• Keep your Seiko dive watch in optimal working order. One of the best ways to do so is to invest in a Seiko watch winder. Chances are good that you don’t wear your Seiko dive watch every day. Because it remains wound due to the natural movements of your wrist, it will stop running within a day or two after you take it off. As a result, you will probably spend time that you don’t have in resetting the time and date functions on the watch before you can take it out on your dive. Investing in a Seiko watch winder totally eliminates this problem by taking over the function of winding the watch when you’re not wearing it. There are two different types of Seiko watch winders: a kinetic winder and an automatic watch winder. For the majority of people the automatic winder will be more useful, however for those interested in a Seiko kinetic watch winder, we do carry those as well. Both winders are a secure storage box designed specifically for Seiko dive watches and specially calibrated to keep your watch wound and ready to wear whenever you need it. By storing your watch securely in this device that rotates according to manufacturer specifications in both clockwise and counter-clockwise directions, you can rest assured that the lubricants inside your watch will never coagulate or harden, since the watch will keep running without fail. Consequently, you might well find that you don’t need to send in your watch for repairs as often.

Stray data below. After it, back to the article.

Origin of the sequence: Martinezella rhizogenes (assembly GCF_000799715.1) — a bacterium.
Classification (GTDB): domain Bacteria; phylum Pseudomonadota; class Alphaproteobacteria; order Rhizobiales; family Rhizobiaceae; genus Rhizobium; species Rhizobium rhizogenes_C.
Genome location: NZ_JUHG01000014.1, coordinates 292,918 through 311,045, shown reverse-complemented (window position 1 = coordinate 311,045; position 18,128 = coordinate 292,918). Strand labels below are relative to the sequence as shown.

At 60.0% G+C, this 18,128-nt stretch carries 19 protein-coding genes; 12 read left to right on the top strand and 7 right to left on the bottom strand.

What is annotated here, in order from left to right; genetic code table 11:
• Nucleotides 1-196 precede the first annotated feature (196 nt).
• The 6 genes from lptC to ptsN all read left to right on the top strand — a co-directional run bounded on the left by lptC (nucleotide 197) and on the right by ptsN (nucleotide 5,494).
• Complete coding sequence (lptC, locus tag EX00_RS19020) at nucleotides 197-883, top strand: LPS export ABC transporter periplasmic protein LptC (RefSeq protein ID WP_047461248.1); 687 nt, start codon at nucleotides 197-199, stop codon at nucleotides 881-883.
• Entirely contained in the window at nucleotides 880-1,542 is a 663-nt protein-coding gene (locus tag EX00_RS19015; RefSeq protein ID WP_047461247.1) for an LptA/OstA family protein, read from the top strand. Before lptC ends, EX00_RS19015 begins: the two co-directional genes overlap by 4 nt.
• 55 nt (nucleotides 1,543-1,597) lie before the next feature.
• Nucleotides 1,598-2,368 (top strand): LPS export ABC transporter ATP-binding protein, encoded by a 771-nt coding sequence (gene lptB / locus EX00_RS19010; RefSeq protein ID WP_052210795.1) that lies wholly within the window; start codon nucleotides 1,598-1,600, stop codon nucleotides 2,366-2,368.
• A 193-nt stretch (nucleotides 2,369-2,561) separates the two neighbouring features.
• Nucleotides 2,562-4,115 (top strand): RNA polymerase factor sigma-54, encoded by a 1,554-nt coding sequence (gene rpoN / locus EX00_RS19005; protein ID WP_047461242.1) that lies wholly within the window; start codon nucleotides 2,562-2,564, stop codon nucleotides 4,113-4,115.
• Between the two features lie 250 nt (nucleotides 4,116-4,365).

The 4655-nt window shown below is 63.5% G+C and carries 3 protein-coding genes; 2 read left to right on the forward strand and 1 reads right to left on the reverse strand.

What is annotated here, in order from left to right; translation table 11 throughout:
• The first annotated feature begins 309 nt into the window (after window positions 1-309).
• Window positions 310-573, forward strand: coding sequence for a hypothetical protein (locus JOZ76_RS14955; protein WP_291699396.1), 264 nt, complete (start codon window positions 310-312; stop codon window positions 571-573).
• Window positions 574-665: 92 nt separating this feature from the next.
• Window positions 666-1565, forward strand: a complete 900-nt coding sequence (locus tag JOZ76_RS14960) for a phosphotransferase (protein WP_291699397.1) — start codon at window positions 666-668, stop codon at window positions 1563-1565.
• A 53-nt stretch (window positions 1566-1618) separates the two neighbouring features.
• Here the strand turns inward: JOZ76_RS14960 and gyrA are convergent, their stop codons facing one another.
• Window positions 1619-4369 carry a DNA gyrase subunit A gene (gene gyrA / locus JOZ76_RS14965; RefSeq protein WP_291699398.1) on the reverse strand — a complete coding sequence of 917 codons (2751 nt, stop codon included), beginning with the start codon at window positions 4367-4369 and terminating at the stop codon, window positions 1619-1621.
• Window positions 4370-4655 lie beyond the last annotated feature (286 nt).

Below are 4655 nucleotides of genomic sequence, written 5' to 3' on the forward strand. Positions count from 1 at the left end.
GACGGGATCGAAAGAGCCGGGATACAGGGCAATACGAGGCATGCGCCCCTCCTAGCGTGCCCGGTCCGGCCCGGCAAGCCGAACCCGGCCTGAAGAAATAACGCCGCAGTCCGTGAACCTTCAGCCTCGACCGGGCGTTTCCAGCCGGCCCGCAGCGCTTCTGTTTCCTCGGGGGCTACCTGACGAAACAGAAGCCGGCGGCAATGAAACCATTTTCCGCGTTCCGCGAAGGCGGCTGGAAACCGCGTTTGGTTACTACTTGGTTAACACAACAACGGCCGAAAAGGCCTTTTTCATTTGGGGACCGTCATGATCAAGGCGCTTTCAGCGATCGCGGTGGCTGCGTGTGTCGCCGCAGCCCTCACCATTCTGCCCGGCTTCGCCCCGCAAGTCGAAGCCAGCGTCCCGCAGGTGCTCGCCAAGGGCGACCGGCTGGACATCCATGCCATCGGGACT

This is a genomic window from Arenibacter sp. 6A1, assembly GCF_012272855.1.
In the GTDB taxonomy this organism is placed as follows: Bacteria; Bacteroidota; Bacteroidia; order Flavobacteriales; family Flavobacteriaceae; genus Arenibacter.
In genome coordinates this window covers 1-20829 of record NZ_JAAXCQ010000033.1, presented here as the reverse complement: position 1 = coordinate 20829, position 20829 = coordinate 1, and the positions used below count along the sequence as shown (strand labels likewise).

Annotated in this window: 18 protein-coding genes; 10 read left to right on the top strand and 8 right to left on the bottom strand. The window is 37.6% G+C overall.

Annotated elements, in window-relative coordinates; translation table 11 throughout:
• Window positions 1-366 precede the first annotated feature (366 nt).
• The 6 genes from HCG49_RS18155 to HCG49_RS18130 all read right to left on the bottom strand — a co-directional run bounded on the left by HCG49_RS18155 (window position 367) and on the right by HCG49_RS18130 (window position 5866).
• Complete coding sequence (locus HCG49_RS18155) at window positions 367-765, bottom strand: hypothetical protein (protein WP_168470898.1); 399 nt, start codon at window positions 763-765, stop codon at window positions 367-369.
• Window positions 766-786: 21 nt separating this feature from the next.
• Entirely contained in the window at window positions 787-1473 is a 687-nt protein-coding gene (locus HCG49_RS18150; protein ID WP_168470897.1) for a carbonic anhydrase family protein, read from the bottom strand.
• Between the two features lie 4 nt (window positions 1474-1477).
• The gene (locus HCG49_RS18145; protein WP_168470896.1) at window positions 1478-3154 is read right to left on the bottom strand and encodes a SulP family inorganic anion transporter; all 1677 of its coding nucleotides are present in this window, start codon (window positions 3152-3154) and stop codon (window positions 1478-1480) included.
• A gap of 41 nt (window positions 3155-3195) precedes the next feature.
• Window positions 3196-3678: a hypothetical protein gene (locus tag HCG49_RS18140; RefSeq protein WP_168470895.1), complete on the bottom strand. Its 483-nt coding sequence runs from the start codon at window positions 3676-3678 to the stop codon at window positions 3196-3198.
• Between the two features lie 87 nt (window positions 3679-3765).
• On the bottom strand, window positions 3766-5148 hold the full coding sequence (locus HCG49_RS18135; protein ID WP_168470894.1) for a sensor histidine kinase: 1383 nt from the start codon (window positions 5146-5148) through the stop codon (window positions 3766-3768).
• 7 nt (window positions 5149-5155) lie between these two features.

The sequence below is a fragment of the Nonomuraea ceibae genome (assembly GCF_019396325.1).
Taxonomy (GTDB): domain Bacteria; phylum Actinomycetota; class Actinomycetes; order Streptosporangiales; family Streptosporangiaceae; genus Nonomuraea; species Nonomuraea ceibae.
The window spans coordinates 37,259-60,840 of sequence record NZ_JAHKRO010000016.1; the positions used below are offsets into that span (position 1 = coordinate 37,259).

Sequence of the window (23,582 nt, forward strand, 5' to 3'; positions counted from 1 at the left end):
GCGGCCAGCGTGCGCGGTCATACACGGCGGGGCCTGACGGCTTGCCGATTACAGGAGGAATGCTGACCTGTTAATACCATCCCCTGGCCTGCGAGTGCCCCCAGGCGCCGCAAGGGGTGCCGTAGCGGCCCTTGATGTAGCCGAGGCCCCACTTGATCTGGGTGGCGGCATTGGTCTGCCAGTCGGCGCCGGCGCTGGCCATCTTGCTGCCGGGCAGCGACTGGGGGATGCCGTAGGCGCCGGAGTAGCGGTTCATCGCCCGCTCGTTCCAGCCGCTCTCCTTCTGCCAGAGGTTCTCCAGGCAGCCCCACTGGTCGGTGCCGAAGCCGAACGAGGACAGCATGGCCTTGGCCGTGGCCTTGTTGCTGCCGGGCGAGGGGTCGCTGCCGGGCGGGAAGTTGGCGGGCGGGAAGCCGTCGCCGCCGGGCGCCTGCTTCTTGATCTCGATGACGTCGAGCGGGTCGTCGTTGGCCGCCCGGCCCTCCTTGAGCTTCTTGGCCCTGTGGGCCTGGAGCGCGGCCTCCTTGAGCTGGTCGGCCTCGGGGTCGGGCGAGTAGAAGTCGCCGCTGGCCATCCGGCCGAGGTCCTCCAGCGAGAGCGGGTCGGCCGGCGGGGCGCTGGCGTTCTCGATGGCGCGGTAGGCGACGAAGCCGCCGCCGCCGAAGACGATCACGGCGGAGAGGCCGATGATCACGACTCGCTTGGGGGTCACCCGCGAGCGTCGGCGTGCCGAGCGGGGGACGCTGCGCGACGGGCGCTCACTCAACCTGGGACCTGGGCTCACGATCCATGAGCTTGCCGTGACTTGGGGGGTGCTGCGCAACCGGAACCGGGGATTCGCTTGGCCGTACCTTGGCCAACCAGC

Your Seiko dive watch is a marvel of engineering, functionality and beauty. Keep it working at peak performance by following these quick and easy tips. Once you do, your investment will pay off for an even longer period of time.

10 responses to “Caring For Your Seiko Diver Watch With a Watch Winder”

  1. Salim says:

    Do you have a seiko watch winder? Or where can I get one in Singapore? Thanks.
    Seiko Black Starfish Automatic Diver’s.

    • buywatchwinders says: